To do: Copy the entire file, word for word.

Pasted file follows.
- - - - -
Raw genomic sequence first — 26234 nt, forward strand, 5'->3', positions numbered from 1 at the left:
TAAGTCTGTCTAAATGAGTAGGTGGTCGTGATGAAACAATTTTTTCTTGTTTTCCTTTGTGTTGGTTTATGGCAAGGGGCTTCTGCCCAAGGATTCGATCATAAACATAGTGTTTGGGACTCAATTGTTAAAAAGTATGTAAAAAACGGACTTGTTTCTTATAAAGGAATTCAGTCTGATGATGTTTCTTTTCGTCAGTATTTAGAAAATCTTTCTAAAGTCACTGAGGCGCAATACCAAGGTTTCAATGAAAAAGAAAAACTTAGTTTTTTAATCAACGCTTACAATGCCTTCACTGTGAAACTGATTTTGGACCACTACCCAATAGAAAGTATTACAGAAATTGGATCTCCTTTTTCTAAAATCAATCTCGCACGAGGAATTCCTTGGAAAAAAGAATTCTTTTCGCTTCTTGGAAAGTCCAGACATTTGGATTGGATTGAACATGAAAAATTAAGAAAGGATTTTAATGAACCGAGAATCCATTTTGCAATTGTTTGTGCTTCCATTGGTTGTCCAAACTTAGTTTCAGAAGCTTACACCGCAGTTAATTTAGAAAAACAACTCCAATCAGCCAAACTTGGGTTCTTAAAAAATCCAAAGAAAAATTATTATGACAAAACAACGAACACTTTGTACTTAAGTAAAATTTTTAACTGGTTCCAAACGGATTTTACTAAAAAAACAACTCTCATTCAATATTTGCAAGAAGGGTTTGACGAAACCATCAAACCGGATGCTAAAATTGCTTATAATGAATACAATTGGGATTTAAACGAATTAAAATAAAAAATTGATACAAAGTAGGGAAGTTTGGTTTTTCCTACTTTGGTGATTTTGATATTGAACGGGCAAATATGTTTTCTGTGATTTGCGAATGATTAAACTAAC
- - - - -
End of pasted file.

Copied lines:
Raw genomic sequence first — 26234 nt, forward strand, 5'->3', positions numbered from 1 at the left:
TAAGTCTGTCTAAATGAGTAGGTGGTCGTGATGAAACAATTTTTTCTTGTTTTCCTTTGTGTTGGTTTATGGCAAGGGGCTTCTGCCCAAGGATTCGATCATAAACATAGTGTTTGGGACTCAATTGTTAAAAAGTATGTAAAAAACGGACTTGTTTCTTATAAAGGAATTCAGTCTGATGATGTTTCTTTTCGTCAGTATTTAGAAAATCTTTCTAAAGTCACTGAGGCGCAATACCAAGGTTTCAATGAAAAAGAAAAACTTAGTTTTTTAATCAACGCTTACAATGCCTTCACTGTGAAACTGATTTTGGACCACTACCCAATAGAAAGTATTACAGAAATTGGATCTCCTTTTTCTAAAATCAATCTCGCACGAGGAATTCCTTGGAAAAAAGAATTCTTTTCGCTTCTTGGAAAGTCCAGACATTTGGATTGGATTGAACATGAAAAATTAAGAAAGGATTTTAATGAACCGAGAATCCATTTTGCAATTGTTTGTGCTTCCATTGGTTGTCCAAACTTAGTTTCAGAAGCTTACACCGCAGTTAATTTAGAAAAACAACTCCAATCAGCCAAACTTGGGTTCTTAAAAAATCCAAAGAAAAATTATTATGACAAAACAACGAACACTTTGTACTTAAGTAAAATTTTTAACTGGTTCCAAACGGATTTTACTAAAAAAACAACTCTCATTCAATATTTGCAAGAAGGGTTTGACGAAACCATCAAACCGGATGCTAAAATTGCTTATAATGAATACAATTGGGATTTAAACGAATTAAAATAAAAAATTGATACAAAGTAGGGAAGTTTGGTTTTTCCTACTTTGGTGATTTTGATATTGAACGGGCAAATATGTTTTCTGTGATTTGCGAATGATTAAACTAAC